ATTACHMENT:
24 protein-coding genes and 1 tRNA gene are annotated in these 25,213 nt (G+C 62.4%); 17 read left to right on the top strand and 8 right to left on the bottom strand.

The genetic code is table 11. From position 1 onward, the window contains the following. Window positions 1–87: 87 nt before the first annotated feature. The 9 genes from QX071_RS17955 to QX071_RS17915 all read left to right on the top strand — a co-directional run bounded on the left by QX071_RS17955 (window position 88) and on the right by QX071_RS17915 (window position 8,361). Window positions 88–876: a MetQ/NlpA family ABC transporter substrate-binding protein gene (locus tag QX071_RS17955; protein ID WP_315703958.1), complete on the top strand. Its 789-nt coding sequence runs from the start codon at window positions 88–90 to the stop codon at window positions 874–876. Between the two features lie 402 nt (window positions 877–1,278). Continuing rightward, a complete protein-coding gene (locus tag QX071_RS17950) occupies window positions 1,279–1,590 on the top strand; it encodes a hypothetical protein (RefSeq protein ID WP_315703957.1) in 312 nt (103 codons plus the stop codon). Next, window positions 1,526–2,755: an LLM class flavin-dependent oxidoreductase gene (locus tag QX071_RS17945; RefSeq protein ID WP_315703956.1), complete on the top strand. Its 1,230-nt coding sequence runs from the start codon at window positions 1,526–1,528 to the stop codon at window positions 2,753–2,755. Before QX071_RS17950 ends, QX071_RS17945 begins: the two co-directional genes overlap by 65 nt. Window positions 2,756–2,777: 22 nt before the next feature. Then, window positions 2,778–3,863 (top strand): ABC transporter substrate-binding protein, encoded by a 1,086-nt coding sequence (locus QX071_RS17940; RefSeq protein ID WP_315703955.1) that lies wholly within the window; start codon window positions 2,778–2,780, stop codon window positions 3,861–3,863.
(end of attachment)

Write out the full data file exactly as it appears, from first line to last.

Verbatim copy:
24 protein-coding genes and 1 tRNA gene are annotated in these 25,213 nt (G+C 62.4%); 17 read left to right on the top strand and 8 right to left on the bottom strand.

The genetic code is table 11. From position 1 onward, the window contains the following. Window positions 1–87: 87 nt before the first annotated feature. The 9 genes from QX071_RS17955 to QX071_RS17915 all read left to right on the top strand — a co-directional run bounded on the left by QX071_RS17955 (window position 88) and on the right by QX071_RS17915 (window position 8,361). Window positions 88–876: a MetQ/NlpA family ABC transporter substrate-binding protein gene (locus tag QX071_RS17955; protein ID WP_315703958.1), complete on the top strand. Its 789-nt coding sequence runs from the start codon at window positions 88–90 to the stop codon at window positions 874–876. Between the two features lie 402 nt (window positions 877–1,278). Continuing rightward, a complete protein-coding gene (locus tag QX071_RS17950) occupies window positions 1,279–1,590 on the top strand; it encodes a hypothetical protein (RefSeq protein ID WP_315703957.1) in 312 nt (103 codons plus the stop codon). Next, window positions 1,526–2,755: an LLM class flavin-dependent oxidoreductase gene (locus tag QX071_RS17945; RefSeq protein ID WP_315703956.1), complete on the top strand. Its 1,230-nt coding sequence runs from the start codon at window positions 1,526–1,528 to the stop codon at window positions 2,753–2,755. Before QX071_RS17950 ends, QX071_RS17945 begins: the two co-directional genes overlap by 65 nt. Window positions 2,756–2,777: 22 nt before the next feature. Then, window positions 2,778–3,863 (top strand): ABC transporter substrate-binding protein, encoded by a 1,086-nt coding sequence (locus QX071_RS17940; RefSeq protein ID WP_315703955.1) that lies wholly within the window; start codon window positions 2,778–2,780, stop codon window positions 3,861–3,863.